It is a curious thing that whenever Christianity recedes, paganism ascends. It is like a jungle that knows no boundaries, pushing its way into where ever there is a vacuum created by the absence of the Truth.
Our new paganism has steady characteristics that took root in the 1960s.
As I explore in my book The Anti-Mary Exposed (TAN Books 2019), we live with a cool and edgy cocktail of Marxism and the occult. Women have been drinking it up ever since, with men either embracing it or left unsure how to counter it.
The radical feminist movement messaging has changed slightly over the years. The early years were spent convincing everyone that men had better lives outside the home, and that women too ought to join in the fun and get out there. Women, because we aren’t men but are trying to become like them, were given instant victimhood status, which has since justified the killing of 3000 unborn children each day in the United States. “If men don’t have to have babies, we shouldn’t either,” goes the logic. Meanwhile, the patriarchy continues to be the bogeyman, oppressing the heck out of all of us. Erstwhile pop star Madonna summed it up neatly with a recent tweet:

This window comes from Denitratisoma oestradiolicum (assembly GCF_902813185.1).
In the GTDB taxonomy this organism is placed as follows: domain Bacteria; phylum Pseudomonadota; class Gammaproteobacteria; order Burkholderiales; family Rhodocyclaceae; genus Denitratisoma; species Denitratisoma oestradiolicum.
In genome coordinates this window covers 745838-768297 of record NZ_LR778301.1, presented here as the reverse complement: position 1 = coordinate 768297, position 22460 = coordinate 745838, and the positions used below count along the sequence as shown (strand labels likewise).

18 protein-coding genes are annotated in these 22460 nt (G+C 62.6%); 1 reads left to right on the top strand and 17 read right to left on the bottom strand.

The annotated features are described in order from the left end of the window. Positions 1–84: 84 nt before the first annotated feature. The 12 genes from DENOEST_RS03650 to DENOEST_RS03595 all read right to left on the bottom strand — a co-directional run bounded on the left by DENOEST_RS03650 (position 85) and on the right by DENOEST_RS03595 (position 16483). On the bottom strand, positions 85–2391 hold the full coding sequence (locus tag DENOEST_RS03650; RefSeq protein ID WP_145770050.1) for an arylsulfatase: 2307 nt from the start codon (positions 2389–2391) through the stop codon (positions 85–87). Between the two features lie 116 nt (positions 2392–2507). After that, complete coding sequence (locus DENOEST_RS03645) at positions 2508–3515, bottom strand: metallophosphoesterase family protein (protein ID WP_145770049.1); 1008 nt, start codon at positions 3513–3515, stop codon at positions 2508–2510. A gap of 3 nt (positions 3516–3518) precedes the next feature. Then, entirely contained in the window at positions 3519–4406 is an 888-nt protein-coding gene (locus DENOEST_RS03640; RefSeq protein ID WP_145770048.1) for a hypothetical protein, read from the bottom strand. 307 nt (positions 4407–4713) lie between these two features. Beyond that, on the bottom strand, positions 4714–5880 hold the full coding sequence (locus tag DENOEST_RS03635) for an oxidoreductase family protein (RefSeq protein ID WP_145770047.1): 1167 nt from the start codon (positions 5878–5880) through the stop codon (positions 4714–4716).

The Patriarchy continues to try to crush my neck with their heavy boots, cut off my life force and take away my voice—Even those who call themselves artists…………..You know who you are!!! DEATH TO THE PATRIARCHY! Now and Forever.
Clearly, the woman worth $850 million knows a thing or two about oppression.
Speaking of Madonna, the 1980s ushered in a new type of entertainment that moved away from getting women out of the house, and moved toward deeper involvement in the occult. Madonna introduced iconoclastic pop paganism that desecrated the Virgin Mary, Christ, the saints and the priesthood. Her songs, such as Like a Virgin and Like a Prayer, offered the profaning of the sacred. She took it all to a whole new level when she performed a 2012 Super Bowl Halftime Show full of satanic imagery. Because of women like Madonna and the lure of the occult, Wicca (or witchcraft) now boasts of more adherents in the U.S. than there are members of the Presbyterian church.
And like moths to the flame, pop tarts haven’t been able to stay away from the pillars of our faith ever since. J-Lo, Lady Gaga, Rihanna, Beyoncé and Ariana Grande, wearing just as little as humanly possible, have all found their own way to besmirch the Virgin Mary and convey the worst possible aspects of womanhood.
Read more at National Catholic Register